The last few weeks before school starts again and I’ve been hanging around with my family and friends and enjoying the beauty of nature. The other night, the kids and I went out to Stub Stewart State Park in the Coast Range and watched the Perseid meteor shower.
That’s an image from Sky and Telescope; it looked kind of like that. We waited several hours until the moon set at midnight or so and then a couple of meteors were visible every minute. It was quite the show. The best Perseid shower that I’ve seen since the 1990s in Africa. We were about 50 km west of Portland, and while there was a bit of city light visible to the east, when the moon was gone the sky was very dark. There were no clouds at all and the humidity was quite low so there was no noticeable haze. Quite a show.
The previous weekend, I was down at Phil Callicrate’s house north of Corvallis and we went for a walk in the MacDonald forest. This is an experimental forest maintained by Oregon State University’s Forestry Department, complete with an arena for competitive logging events. You would expect the Oregon State Beavers to have a competitive logging team (snark snark!). Nice walk in the woods, cooked a few pies and played a bunch of Age of Empires with Phil, Aaron Sahlstrom and the kids. Eating, video games, and hikes, what more do you need to make a good summer?
My friend Dade and I went up to Powell Butte last week. This is a very nice urban park in Oregon, over on the unfashionable east side of town and thus not heavily trafficked. I’ve been up there a lot, especially when we lived in Oregon City. Abraham and I went up there several times when he was younger and flew kites and his model airplanes in the bit open area at the summit.
That’s Dade at the summit; you can see the big open area, generally quite windy and appropriate for kite-flying. One added attraction is that the landing path for the Portland Airport goes just north of the park and you can watch the planes fly fairly close overhead. Another attraction is a fantastic view of Oregon’s tallest mountain, Mount Hood.
The iconic shape of the mountain, with the little bulge of Goat Rocks on the southern (right) side of the peak, really evokes home for us northern Oregonians. The mountain is just a little under 3500 meters (11250 feet), not very impressive by Alpine standards, but it is very treacherous. Our good friend Carey Cardon and his wife lost their lives up there in 1999, and several climbers get in trouble every year. Carey and his wife were both serious Alpinists who were planning to climb the highest peaks on all seven continents. They were preparing for an attempt at Denali with a quick warmup run up Hood, a climb they had made many times before. Snow conditions were poor, and they slipped on the descent and fell 800 meters down the cliff on the east face. In the early 1980s, a group of students from Oregon Episcopal School on a graduation trip got caught in a late snowstorm, holed up in snow caves, and most of them froze. Part of the attraction of nature is that it is not moderated. I don’t do things like climb mountains but I do like the idea of going outside of the zone that humans have domesticated. I always get a thrill when I pass those signs at the trailhead when you go into a designated wilderness area in the US; the ones that ask you to fill out a trip plan and put it in the box so they will know where to come collect your remains. Well, it doesn’t exactly say that, but there is an “abandon all hope, ye who enter here” flavor to the signage.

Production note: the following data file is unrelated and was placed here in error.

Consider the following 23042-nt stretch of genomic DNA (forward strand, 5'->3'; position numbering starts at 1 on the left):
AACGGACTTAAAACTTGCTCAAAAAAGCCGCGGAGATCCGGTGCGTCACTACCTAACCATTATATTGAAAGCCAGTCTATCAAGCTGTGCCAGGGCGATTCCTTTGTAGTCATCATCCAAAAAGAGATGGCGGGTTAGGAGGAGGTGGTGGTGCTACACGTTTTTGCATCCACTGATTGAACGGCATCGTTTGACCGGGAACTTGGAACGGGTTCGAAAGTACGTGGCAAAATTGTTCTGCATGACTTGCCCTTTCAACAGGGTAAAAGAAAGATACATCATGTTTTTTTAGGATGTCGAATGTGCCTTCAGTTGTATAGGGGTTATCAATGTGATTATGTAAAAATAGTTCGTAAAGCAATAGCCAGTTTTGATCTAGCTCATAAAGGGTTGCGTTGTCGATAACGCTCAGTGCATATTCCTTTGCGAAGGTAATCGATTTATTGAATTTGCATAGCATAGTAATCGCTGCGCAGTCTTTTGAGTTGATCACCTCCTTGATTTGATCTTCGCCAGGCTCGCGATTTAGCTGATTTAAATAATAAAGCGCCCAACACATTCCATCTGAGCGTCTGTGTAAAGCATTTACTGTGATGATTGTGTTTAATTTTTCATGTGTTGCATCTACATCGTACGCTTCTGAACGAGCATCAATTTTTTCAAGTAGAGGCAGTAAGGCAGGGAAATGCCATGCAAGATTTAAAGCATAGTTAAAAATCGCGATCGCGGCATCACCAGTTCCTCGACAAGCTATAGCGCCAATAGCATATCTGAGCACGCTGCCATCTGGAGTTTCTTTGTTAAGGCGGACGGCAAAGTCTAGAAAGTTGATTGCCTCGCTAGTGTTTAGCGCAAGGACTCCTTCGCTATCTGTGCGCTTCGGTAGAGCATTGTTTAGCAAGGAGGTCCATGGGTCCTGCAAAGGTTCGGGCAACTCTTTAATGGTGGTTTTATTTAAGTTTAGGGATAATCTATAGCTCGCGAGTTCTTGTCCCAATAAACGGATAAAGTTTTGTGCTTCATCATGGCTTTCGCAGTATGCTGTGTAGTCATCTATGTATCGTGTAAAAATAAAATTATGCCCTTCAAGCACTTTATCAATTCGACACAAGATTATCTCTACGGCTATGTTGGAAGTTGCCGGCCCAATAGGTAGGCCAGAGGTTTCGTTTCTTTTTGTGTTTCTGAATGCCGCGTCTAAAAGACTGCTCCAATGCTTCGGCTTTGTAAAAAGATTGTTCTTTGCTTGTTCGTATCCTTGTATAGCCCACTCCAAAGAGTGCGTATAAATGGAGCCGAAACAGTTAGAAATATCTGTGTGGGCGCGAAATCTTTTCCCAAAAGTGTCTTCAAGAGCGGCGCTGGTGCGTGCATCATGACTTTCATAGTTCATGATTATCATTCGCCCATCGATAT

(Image credit: http://www.keithandlindasexcellentadventure.com/)
This sign comes from Maine, by the way. Here in the west, 100 miles of wilderness is not especially remarkable.
This weekend, Kadija and I are at the Oregon Coast. We are staying in a five-star hotel with a beautiful beach view.
Last night I walked down there to the little town of Taft, which has a bunch of nice eateries and drinking establishments including Cap’n Dan’s Pirate Pastry Shop, which I can recommend highly. I don’t know how much of a seaman Cap’n Dan is, but he is a heck of a pastry chef. This morning, Kadija and I went up to Drift Creek in the Coast Range. This is a Forest Service site, with a nice trail that has a beautiful suspension bridge on it.
Nice view of the waterfalls from the bridge
And from down below
Not much water in the stream right now since it is August. The falls are much more spectacular in January, but then you have to be willing to walk about seven kilometers through an Oregon coastal forest in the eternal rains of January. We pay a price for all these nice green forests…
Kadija and I haven’t had any time alone together since before I left for Africa, so our friends Dade and Maty kindly offered to take the kids off our hands so we could spend the weekend together. We’re going to try to do this every three months or so; next time, I get to pick the destination. October/November will be too late for the high Cascades, but maybe somewhere up in the Gorge.
So that beach is calling me, I’m going to sign off now. School starts soon and there will some more substantive content. Elections coming up too, so they say. I haven’t noticed yet.